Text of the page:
[11 March 2010]
First, some obligatory greatest-hits nitpicking. Where is “Stop Breathin”? Honestly.
As much as it pains me to hear “Summer Babe” displaced from the opening track, kicking off Quarantine the Past with “Gold Soundz” gives a good indication of why Pavement is the kind of band that deserves a best-of collection. The guitars intertwine beautifully, but with a bite and looseness that suggests some punk in their ancestry. Imagine Television, only more concise and maybe a little drunk. Stephen Malkmus’ yelping, offhand vocals are similarly loose, but essentially tuneful, with an unorthodox chorus hook (“We need secrets-crets-crets-crets-crets-crets”) that works better than it seems like it should. The lyrics, while oblique, seem to touch on music’s intricate relationship with memory, with a side helping of self-consciously literary humor (“And they’re coming to the chorus now!”). Academic but not bloodless, enigmatic but approachable, Pavement proved that you could be a punk and a bookworm.
The problem is that today, people likely to care about Pavement already know that. Pavement’s situation seems not unlike the Pixies. Just as the Pixies’ quiet-loud dynamics lost some potency when co-opted by Nirvana and mainstream radio grunge, so too is it hard to fully appreciate Pavement’s achievements now that the lo-fi movement has come and gone and Vampire Weekend have cornered the Ivy League market. Pavement are at least as important for when they made their music as for the music itself. If you weren’t there, it can be a challenge to understand what inspires such religious devotion among the band’s ardent fans.
Unfortunately, Quarantine the Past presents a poor case for the band’s importance. Understand that most of the tracks are excellent. If this were a stand-alone record, I would rate it more highly. As an overview of or introduction to Pavement, it is terribly flawed. Opening quibbles aside, the track list is highly suspect. The first, and most immediately apparent issue upon listening, is that they’ve chosen a surprisingly monochromatic selection. Sure, “Gold Soundz” is great, but all of the songs have the same general feel. Pavement’s surprisingly deft hand at balladry or harder rock is under-represented. Tracks from the early lo-fi EPs help break things up a little, but not enough.
Another issue is the lack of songs from Terror Twilight. With only five albums in the band’s repertoire, you’d think they’d find room for more than one song on a 23-track compilation. In addition to doing disservice to a huge portion of the band’s catalogue, omitting tracks from their last album compounds the diversity problem. Many highlights from Terror Twilight—“Major Leagues”, “You Are a Light”, “Cream of Gold”—show a more restlessly creative side of the band than is on display here.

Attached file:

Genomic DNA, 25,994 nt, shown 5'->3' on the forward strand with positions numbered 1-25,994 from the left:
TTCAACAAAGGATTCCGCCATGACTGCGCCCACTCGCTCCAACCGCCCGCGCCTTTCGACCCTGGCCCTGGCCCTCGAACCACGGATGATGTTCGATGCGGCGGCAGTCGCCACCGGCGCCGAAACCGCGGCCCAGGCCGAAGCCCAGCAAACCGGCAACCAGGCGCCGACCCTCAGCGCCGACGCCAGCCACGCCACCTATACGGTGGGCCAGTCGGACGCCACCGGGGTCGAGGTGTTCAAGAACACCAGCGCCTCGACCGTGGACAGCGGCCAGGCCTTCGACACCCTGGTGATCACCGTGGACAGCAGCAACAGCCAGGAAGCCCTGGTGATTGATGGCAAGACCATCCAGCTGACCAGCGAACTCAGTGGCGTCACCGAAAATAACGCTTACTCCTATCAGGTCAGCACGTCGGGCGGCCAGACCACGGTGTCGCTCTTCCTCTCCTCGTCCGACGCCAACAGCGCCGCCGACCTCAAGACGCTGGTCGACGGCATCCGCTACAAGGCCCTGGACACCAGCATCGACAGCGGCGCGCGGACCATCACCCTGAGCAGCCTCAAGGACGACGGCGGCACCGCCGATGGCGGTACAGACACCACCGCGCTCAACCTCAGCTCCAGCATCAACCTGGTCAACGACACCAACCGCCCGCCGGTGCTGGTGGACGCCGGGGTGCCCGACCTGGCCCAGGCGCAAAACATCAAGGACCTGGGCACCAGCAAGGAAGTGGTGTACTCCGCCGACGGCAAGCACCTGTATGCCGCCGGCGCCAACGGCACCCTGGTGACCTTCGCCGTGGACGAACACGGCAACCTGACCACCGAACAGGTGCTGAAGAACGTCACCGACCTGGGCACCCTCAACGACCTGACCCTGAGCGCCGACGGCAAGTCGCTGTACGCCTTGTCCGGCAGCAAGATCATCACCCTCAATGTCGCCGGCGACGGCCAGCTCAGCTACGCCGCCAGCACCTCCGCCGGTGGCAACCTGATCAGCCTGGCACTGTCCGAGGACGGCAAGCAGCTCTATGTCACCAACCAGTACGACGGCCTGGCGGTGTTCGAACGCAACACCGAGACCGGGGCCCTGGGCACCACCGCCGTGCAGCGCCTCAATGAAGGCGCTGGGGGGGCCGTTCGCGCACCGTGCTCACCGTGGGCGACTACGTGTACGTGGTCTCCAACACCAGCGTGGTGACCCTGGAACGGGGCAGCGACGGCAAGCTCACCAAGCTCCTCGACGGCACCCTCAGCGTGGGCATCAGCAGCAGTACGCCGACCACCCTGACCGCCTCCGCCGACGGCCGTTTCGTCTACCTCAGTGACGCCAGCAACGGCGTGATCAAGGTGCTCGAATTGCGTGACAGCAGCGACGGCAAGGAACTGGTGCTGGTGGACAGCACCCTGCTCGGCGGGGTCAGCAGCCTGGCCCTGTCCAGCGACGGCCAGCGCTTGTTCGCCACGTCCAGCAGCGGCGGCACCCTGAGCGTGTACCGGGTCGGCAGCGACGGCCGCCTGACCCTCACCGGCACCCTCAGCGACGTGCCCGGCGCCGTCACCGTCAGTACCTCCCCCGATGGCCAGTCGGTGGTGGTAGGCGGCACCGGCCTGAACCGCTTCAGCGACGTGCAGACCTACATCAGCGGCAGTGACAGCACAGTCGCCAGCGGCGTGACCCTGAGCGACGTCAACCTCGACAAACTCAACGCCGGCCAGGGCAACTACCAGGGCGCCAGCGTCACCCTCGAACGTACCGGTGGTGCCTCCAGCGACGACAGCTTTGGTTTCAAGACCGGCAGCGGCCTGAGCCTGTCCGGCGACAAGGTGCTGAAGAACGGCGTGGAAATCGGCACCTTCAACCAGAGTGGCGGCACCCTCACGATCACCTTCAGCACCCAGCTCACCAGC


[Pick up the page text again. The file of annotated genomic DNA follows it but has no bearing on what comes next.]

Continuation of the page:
Lastly, there is “The Unseen Power of the Picket Fence”. It’s a compilation track that finds Malkmus paying affectionate but tongue-in-cheek deadpan tribute to R.E.M. It’s appealingly goofy to converts, I guess, but it comes across as an inside joke that is egregiously out of place on an introduction or overview like this one.
Its presence makes me question the purpose of this record. It only works if you’re intimately familiar with the band already, but if you were, you’d probably already have it, along with everything else here. If you’re not familiar with Pavement, get Slanted and Enchanted and Terror Twilight and assume that the other records fall on a spectrum between those two bookends (or just skip right to Crooked Rain, Crooked Rain). Four of Pavement’s five albums have been reissued with bonus discs containing all contemporaneous tracks, and the last one is coming. These, along with the early EPs anthologized on Westing (By Musket & Sextant), represent the band’s entire recorded output. They’re not daunting, prohibitively expensive, or hard to find. I suppose it’s to the band’s credit that it’s possible to put together a record of such obvious highlights (“Cut Your Hair”, “Stereo”, “In the Mouth a Desert”, etc.) and still have it leave out essential stuff. But in the end, the best introduction to Pavement remains the original albums that people fell in love with in the first place.
Also, seriously, no “Major Leagues”? You’re killing me here.